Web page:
Gender, knowledge, and the medical marketplace

The case of Margaret Cavendish

Authored by: Laura L. Knoppers

Routledge Companion to Women, Sex, and Gender in the Early British Colonial World

Print publication date:  October  2018
Online publication date:  October  2018

Print ISBN: 9781472479945
eBook ISBN: 9781315613772
Adobe ISBN:

10.4324/9781315613772-18

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Abstract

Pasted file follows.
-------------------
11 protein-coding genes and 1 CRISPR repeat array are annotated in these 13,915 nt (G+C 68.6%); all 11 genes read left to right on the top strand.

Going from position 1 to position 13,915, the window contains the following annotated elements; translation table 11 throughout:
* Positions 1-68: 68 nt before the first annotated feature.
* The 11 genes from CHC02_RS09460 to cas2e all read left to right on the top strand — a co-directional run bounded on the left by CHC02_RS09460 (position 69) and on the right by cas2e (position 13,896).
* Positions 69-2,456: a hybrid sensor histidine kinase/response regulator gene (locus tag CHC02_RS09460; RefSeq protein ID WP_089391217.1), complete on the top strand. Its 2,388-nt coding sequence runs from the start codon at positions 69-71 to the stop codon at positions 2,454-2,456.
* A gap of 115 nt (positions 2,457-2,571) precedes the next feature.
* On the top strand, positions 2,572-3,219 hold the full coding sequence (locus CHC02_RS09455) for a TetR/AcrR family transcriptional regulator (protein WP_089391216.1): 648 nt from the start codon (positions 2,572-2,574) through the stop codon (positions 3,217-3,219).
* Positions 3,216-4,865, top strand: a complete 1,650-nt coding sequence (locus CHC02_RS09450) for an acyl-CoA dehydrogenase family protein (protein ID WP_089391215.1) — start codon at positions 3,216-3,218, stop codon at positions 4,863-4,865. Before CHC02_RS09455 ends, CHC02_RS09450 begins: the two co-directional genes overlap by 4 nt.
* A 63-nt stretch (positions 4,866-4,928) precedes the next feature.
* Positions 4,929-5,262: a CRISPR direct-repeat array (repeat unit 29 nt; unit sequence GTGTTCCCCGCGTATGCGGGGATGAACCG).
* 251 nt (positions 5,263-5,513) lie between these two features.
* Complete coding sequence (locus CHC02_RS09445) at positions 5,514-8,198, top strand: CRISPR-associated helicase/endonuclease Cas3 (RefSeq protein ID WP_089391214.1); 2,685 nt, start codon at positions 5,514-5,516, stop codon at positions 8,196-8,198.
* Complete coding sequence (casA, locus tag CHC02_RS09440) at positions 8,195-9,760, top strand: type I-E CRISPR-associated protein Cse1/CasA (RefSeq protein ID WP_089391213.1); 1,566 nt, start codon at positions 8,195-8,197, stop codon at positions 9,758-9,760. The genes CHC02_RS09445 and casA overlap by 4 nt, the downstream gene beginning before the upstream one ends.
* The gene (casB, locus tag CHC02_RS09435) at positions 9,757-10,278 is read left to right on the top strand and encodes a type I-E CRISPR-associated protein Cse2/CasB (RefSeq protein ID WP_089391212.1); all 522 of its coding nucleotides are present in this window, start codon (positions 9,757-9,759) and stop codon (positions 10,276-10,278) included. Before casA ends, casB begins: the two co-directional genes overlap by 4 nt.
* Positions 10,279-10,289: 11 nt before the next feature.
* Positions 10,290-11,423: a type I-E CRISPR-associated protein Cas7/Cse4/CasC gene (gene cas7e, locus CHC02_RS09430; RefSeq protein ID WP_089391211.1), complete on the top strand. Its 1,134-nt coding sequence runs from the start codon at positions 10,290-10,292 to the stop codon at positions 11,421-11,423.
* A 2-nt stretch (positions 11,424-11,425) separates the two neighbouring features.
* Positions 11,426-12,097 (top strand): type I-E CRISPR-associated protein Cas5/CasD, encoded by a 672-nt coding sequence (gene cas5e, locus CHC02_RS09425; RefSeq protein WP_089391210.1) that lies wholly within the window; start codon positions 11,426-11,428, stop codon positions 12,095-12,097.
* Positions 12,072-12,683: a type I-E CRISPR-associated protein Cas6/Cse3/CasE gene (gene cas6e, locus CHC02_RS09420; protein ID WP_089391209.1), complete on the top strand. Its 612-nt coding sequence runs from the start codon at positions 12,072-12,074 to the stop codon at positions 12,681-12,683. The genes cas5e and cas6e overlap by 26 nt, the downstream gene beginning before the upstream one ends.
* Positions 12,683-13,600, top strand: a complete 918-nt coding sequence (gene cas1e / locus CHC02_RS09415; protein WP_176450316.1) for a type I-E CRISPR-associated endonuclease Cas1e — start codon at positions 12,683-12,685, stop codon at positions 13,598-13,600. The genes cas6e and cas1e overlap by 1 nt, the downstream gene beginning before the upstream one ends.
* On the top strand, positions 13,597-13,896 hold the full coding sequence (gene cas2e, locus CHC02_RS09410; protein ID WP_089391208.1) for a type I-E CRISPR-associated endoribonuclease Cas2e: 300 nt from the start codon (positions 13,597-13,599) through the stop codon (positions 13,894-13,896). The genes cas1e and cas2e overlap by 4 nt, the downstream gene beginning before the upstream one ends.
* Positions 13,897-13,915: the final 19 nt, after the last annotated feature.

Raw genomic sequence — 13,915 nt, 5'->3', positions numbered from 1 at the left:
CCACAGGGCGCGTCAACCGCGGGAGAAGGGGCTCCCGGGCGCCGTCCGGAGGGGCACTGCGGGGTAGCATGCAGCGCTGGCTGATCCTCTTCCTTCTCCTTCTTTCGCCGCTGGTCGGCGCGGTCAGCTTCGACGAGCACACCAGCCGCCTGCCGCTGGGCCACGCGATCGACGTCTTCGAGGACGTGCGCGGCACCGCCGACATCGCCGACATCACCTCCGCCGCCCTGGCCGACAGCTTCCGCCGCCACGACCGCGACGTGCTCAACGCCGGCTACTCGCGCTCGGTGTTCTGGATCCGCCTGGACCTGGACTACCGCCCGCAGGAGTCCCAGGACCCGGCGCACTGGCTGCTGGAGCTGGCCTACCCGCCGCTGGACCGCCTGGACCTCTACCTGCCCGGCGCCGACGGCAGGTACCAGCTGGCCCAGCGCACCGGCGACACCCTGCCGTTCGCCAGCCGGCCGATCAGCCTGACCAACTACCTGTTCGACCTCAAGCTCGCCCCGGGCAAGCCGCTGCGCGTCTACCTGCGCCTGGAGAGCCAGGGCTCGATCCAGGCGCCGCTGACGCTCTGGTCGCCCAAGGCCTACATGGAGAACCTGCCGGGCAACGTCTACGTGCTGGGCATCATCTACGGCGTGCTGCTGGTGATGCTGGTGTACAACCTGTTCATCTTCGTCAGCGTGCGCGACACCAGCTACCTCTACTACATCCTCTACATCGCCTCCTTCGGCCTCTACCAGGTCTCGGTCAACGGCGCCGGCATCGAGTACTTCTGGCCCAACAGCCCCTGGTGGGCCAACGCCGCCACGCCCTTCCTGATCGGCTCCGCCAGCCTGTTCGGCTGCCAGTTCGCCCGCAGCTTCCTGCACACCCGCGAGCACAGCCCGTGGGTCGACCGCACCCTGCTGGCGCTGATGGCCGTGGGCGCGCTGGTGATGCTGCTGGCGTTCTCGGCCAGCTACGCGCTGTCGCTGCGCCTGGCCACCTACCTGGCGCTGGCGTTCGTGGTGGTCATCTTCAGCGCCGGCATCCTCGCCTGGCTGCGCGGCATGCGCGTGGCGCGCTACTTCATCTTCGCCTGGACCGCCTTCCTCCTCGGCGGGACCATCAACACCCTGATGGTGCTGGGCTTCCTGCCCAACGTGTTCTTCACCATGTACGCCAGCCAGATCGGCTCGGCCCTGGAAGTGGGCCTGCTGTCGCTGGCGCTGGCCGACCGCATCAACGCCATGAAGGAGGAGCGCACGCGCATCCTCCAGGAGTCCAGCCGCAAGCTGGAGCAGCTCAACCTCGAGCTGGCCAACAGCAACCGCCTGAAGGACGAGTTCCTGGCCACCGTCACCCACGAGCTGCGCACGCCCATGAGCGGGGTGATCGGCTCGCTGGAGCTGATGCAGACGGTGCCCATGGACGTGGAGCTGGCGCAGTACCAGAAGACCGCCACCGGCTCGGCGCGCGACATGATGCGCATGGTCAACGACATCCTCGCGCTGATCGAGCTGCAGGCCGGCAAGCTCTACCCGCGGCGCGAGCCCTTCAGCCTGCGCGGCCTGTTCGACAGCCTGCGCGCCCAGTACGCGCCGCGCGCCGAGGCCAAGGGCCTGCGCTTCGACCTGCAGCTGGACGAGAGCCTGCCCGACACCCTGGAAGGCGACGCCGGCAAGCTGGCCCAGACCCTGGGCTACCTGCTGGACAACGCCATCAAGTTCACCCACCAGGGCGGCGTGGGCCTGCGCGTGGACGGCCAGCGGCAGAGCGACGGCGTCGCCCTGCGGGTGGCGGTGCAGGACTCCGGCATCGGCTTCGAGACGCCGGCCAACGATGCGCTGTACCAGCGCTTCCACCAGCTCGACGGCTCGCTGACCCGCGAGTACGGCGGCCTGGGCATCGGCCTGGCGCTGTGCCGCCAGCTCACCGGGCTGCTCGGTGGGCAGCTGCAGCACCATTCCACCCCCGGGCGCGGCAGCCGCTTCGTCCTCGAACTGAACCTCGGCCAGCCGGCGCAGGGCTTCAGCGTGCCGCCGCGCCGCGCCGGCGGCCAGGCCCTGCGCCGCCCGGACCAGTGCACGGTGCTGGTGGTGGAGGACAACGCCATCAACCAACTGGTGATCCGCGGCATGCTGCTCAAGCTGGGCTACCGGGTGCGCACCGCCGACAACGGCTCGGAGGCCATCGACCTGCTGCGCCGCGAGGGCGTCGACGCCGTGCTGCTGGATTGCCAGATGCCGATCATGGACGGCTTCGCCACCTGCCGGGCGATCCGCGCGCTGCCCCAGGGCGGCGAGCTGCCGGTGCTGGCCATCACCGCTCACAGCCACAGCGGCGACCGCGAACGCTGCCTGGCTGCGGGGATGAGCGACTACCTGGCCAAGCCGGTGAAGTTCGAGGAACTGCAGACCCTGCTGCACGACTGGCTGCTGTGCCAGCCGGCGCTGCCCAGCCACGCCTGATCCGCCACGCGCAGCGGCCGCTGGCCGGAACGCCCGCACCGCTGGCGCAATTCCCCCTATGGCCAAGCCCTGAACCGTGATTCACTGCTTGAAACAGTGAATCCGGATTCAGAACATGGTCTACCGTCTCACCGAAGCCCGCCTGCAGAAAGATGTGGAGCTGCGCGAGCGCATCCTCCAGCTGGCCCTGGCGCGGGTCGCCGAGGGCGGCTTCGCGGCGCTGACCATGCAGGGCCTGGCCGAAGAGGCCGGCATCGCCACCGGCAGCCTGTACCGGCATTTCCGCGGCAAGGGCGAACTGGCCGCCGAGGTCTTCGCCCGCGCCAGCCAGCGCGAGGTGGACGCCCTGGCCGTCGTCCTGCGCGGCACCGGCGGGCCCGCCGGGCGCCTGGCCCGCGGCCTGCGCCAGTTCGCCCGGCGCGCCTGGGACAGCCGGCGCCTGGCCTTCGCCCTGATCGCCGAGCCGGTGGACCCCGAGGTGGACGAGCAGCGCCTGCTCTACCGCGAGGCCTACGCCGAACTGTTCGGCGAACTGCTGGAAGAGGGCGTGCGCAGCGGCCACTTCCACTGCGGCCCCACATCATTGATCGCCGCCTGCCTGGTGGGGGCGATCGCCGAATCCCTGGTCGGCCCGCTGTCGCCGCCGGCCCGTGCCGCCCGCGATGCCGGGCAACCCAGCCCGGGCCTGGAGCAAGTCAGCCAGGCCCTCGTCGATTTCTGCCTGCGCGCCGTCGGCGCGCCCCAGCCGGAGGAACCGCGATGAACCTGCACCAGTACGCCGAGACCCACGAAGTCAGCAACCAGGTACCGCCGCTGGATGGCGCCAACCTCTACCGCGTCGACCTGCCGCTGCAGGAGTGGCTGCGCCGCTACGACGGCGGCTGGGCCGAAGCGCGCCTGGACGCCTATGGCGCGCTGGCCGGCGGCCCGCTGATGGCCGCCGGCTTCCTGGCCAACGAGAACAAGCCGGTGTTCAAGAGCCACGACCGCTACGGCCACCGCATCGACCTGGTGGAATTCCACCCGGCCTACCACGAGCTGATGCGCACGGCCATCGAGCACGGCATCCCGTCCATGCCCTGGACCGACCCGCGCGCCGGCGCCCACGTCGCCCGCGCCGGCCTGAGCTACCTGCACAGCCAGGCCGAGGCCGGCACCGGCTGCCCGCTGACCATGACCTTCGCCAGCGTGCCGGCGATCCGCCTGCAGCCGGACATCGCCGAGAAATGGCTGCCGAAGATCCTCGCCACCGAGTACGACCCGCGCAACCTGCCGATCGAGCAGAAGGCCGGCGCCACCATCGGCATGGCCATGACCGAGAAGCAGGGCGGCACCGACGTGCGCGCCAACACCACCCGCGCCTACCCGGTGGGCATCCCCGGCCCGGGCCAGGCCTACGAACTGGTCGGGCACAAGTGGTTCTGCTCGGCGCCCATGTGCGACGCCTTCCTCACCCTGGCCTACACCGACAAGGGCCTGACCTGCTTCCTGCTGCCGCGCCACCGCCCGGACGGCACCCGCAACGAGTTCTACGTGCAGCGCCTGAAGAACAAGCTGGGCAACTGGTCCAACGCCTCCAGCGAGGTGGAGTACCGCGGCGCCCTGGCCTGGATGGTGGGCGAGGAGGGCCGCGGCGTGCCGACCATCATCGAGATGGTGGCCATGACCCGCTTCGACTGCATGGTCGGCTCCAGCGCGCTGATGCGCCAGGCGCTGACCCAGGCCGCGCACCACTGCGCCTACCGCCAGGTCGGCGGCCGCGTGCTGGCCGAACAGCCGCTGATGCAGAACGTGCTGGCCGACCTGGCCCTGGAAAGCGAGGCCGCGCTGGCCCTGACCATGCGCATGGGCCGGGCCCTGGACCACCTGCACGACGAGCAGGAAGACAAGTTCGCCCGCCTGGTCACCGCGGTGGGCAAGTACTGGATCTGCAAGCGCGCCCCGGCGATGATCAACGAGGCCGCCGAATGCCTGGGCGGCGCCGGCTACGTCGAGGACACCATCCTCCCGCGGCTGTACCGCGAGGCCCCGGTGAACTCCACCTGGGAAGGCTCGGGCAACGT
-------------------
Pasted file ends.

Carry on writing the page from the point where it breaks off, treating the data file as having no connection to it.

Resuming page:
The case study of Margaret Cavendish brings new light to the much-discussed gendered contest for knowledge in the early modern medical marketplace. A little-explored but fascinating Cavendish family archive shows how Dr. Theodore de Mayerne critiques Cavendish’s medical knowledge and practice, even while incorporating that knowledge into his own learned prescriptions. Mayerne, however, cannot control Margaret even within the household, as she follows her own Galenic regime of diet and purging. In turn, in her non-fictional prose, Cavendish reclaims women’s medical expertise through the sustained use of household similes to explicate Galenic therapeutics. Further, Cavendish spoofs figures of mercenary physicians in her short fiction, before replacing these figures with the idealized Empress and Duchess of Blazing World, whose “good and profitable counsels” heal not only melancholic bodies but the disordered body politic.

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